Castleton Free Library, recipient of a 2021 1772 Foundation Grant
Now Accepting Letters of Inquiry for 1772 Foundation Grants

In cooperation with the Preservation Trust of Vermont, the 1772 Foundation announces that funding in the form of 1:1 matching grants of $5,000 – 10,000 will be made available for historic preservation projects in Vermont.

Types of Work We Will Fund:
  • Matching grants for exterior painting, finishes and surface restoration
  • Matching grants to install or upgrade fire detection, lightning protection and security systems
  • Matching grants for repairs to/restoration of porches, roofs and windows
  • Matching grants for structural foundation and sill repair/replacement
  • Matching grants for chimney and masonry repointing

The deadline for submitting a letter of inquiry is January 1, 2022. See past projects here.
Memorial Hall, Calais, recipient of a 2019 Bruhn Grant
2022 Bruhn Grant Reminder: Application Deadline is December 15th

The Preservation Trust of Vermont is pleased to announce the opening of the 2022 Paul Bruhn Historic Revitalization grant round.

We are particularly interested in projects that aim to increase the economic vitality of a community through non-profit ownership of general stores or other businesses, add housing to downtowns, or bring new economic and community activity to village centers. 

Awards of $50,000-$100,000 will be made based on regional distribution, variety of project type, community and economic development potential, and the capacity of the active, local working group. A total of $525,000 will be awarded to nonprofits and municipalities in towns with populations less than 7,500 people. 

This project is supported through a grant from the Historic Revitalization Subgrant Program (Paul Bruhn Historic Revitalization Grants) as administered by the National Park Service Department of the Interior.

The application deadline is December 15th, 2021.
Preservation Champion: Ashley LaFlam, Ferrisburgh
A few years ago, Ashley LaFlam read in the Addison Independent that the town of Ferrisburgh wasn’t sure what to do with their c.1840 Union Meeting Hall, a brick building in the middle of town. She asked if she could see the inside, and she knew immediately: not only does this building need to be saved, but it also needs to be used.

Co-owner of a local construction company with her husband and mother of three young kids, Ashley is the president of the Friends of the Union Meeting Hall. The group started just before Covid hit, but that hasn’t deterred them from moving forward with the work necessary to bring the building into active use for a myriad of community functions and gatherings. An assessment report funded by the Preservation Trust has been critical to understanding what needs to be done: fire code work, adding ADA entrances and bathrooms, structural work, gothic window restoration, and roof repairs. With enthusiastic support of the town, the steeple was restored this summer. Grants have been secured from the Vermont Arts Council and the Vermont Community Foundation’s Walter Cerf Fund, and local contributions have been steady and strong.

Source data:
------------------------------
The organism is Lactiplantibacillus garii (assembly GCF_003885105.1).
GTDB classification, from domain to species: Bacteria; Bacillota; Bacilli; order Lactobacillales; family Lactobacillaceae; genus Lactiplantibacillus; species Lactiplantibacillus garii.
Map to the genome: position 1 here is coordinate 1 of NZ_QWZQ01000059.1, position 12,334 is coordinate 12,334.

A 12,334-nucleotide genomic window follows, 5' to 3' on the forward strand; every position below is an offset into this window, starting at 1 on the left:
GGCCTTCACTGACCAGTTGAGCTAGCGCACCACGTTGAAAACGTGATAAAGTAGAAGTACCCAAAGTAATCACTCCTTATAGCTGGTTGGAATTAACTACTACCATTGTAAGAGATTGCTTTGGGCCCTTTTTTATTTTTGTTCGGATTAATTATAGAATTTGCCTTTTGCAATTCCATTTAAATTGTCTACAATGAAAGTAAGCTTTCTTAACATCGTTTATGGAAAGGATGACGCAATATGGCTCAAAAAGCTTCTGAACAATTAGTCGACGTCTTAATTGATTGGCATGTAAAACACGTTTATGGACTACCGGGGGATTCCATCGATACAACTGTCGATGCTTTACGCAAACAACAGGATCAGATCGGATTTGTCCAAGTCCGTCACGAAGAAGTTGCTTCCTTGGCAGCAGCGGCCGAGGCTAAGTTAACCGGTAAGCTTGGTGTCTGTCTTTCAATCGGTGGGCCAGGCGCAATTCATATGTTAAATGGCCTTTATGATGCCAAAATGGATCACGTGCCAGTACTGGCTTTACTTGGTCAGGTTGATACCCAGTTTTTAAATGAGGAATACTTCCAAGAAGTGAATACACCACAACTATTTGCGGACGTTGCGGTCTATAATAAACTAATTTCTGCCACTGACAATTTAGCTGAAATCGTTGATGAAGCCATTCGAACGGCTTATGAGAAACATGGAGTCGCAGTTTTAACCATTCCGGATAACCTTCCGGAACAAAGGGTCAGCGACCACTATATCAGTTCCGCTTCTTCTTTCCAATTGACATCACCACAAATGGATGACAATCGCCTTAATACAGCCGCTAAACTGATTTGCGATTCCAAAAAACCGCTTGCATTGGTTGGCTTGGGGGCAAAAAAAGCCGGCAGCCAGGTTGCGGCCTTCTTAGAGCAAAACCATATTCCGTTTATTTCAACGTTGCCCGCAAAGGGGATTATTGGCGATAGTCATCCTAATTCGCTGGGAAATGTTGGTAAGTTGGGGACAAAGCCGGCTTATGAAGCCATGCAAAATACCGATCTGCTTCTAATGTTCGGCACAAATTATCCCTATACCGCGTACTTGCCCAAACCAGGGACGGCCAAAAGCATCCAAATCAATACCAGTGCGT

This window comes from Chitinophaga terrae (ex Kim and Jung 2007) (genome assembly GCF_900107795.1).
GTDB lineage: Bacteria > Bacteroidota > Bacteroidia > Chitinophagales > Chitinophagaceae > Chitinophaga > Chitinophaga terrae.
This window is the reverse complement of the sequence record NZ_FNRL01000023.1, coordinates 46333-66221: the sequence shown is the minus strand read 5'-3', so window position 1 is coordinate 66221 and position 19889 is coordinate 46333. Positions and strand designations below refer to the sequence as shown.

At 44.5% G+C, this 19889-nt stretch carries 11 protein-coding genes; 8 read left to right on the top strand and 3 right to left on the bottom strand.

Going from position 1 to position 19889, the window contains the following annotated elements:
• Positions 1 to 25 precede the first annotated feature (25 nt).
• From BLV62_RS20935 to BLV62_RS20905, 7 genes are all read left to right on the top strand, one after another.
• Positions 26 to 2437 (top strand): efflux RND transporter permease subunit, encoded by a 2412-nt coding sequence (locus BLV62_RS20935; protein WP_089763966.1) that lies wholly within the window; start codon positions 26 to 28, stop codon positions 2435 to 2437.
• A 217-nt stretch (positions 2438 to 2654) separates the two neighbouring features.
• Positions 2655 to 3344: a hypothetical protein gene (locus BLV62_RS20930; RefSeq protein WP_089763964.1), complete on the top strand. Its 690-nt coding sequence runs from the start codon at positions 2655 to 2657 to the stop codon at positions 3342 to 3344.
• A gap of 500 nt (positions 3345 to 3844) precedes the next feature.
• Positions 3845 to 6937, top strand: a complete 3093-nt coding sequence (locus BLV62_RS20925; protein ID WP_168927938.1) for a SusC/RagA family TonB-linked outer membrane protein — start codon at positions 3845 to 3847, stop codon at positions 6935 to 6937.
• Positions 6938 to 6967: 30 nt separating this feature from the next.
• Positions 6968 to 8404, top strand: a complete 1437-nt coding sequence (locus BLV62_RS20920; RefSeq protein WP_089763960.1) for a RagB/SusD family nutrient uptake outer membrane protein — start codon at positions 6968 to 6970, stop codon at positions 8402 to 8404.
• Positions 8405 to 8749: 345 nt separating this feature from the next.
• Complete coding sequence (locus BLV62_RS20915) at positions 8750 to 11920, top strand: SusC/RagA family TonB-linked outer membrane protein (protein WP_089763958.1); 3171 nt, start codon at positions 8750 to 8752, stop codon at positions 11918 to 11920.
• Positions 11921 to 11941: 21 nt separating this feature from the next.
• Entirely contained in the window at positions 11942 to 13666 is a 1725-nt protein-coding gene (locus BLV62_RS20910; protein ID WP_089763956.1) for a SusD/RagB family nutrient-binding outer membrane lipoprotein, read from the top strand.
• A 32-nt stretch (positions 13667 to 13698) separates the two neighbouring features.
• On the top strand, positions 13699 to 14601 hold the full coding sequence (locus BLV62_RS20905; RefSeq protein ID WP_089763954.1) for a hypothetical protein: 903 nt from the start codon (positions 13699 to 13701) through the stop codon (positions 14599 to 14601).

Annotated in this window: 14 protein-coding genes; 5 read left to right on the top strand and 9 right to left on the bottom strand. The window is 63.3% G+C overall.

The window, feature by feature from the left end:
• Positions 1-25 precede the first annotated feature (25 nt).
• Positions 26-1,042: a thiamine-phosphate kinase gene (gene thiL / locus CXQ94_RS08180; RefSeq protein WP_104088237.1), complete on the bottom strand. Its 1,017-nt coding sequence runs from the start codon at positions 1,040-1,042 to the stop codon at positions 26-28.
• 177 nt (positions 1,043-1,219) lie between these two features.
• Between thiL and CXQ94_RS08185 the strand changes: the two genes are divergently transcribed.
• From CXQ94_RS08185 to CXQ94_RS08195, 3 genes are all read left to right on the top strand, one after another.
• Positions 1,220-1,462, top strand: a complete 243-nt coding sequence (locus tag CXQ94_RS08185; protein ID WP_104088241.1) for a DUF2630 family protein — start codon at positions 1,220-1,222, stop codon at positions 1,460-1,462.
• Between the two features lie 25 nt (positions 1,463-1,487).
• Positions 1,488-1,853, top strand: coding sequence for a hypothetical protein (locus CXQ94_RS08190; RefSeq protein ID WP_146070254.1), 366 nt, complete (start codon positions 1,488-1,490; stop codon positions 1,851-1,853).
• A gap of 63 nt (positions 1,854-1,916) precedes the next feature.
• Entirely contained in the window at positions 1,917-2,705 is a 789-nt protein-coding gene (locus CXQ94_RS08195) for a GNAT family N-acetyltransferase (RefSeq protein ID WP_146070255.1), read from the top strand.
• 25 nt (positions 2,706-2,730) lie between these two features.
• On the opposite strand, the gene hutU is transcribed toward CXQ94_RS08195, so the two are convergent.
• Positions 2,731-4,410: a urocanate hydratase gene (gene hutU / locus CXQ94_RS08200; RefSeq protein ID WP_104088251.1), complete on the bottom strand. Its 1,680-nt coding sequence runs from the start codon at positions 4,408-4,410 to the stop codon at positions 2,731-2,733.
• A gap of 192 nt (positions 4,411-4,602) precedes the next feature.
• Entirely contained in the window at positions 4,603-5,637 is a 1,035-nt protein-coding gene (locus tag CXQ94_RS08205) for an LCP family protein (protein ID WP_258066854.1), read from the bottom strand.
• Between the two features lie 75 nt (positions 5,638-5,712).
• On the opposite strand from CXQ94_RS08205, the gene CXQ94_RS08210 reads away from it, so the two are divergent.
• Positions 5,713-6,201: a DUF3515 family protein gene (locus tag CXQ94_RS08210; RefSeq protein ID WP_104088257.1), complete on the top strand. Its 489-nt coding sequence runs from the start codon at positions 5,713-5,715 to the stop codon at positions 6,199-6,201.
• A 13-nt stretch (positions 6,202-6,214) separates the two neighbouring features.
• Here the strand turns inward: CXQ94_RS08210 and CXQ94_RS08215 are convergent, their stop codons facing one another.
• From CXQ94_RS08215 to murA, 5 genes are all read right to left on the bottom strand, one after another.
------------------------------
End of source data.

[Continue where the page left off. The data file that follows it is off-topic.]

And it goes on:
For Ashley and other members of the board, though, the project isn’t just about fixing up the old building, it is about revitalizing the town center. Following recent events including maple sugaring with school groups, community movie nights, music performances, hosting food vendors, and participating in “Ferrisburgh Day,” they are already feeling the ripple effect of bringing new focus to the town center. A trail committee has formed to look at building walking trails in the town center, the town is looking to improve the septic system, and there is movement to add crosswalks to the busy intersections. Ashley and her crew have sparked an interest in getting behind the idea that Ferrisburgh can have an amazing and vital town center.
At the beginning of this project, Ashley was shown an early 20th watercolor and ink drawing by distant relative Helen LaFlam. The painting depicts townspeople dancing in the Union Meeting Hall, some dressed in fancy clothes and other “more ordinary” people. Not only does this bring to mind hosting an art show, but it is also inspiring for Ashley in other ways: she can’t wait to see more events happening in the building, and is working with others at strengthening relations in the community to make the project a success.

“We are making this building a centerpiece of community engagement, and working on providing programming to lift everyone up. This is what it was historically, and we are on a great path to grow that. It is very exciting.”
"Saturday Night in the Old Town Hall" by Helen LaFlam, November 1935